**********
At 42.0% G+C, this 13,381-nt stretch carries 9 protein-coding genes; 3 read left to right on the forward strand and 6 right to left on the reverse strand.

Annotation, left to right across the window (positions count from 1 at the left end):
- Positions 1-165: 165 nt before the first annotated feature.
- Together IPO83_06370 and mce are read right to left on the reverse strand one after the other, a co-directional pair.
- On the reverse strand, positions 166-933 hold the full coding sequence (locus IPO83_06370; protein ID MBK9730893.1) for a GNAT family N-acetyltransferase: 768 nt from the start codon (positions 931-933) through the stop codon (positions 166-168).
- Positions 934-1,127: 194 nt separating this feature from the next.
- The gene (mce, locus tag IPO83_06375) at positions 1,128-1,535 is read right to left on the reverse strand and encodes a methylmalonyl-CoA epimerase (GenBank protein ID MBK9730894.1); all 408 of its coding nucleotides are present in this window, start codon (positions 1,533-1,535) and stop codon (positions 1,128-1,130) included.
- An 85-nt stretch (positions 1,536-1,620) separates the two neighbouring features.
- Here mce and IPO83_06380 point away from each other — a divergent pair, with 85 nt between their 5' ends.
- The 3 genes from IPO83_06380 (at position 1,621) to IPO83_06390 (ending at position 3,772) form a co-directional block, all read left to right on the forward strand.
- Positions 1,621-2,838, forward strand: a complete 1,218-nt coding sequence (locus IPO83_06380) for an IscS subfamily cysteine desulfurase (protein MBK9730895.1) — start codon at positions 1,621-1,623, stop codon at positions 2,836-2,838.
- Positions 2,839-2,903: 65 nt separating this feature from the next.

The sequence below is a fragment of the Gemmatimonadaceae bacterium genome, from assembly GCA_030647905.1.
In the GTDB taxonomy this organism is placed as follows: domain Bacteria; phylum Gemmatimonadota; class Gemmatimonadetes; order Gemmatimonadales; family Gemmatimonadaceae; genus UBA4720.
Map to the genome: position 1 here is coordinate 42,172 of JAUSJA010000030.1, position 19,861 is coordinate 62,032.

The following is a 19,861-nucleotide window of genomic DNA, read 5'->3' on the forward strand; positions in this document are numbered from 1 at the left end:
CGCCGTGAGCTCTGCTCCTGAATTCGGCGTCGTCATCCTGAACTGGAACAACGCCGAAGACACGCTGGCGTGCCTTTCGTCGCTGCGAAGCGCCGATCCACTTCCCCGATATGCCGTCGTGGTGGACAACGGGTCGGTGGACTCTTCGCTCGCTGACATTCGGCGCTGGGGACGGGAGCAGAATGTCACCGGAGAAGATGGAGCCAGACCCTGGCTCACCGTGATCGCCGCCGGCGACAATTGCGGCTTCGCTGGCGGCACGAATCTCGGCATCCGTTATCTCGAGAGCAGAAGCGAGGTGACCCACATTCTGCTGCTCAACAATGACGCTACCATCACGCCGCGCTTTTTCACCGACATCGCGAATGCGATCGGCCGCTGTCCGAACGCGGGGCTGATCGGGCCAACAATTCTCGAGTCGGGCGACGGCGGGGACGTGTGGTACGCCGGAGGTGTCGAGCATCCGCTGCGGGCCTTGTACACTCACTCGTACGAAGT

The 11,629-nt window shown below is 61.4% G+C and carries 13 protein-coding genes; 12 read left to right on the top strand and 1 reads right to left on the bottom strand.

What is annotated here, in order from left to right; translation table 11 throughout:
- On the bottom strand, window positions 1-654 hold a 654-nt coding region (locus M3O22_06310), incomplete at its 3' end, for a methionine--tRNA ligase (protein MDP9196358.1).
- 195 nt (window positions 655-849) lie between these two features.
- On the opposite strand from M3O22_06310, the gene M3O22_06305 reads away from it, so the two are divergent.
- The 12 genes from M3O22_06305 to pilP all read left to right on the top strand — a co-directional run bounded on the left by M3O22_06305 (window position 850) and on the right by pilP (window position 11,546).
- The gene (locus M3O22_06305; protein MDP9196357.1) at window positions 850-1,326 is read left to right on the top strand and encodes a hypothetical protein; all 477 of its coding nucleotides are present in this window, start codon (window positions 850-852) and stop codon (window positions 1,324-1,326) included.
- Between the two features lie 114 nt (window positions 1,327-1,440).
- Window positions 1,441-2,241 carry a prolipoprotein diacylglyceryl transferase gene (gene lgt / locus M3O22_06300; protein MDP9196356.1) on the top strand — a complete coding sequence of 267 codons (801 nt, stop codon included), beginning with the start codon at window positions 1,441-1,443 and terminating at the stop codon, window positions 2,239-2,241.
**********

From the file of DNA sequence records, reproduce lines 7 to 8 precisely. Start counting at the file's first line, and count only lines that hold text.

- The gene (mce, locus tag IPO83_06375) at positions 1,128-1,535 is read right to left on the reverse strand and encodes a methylmalonyl-CoA epimerase (GenBank protein ID MBK9730894.1); all 408 of its coding nucleotides are present in this window, start codon (positions 1,533-1,535) and stop codon (positions 1,128-1,130) included.
- An 85-nt stretch (positions 1,536-1,620) separates the two neighbouring features.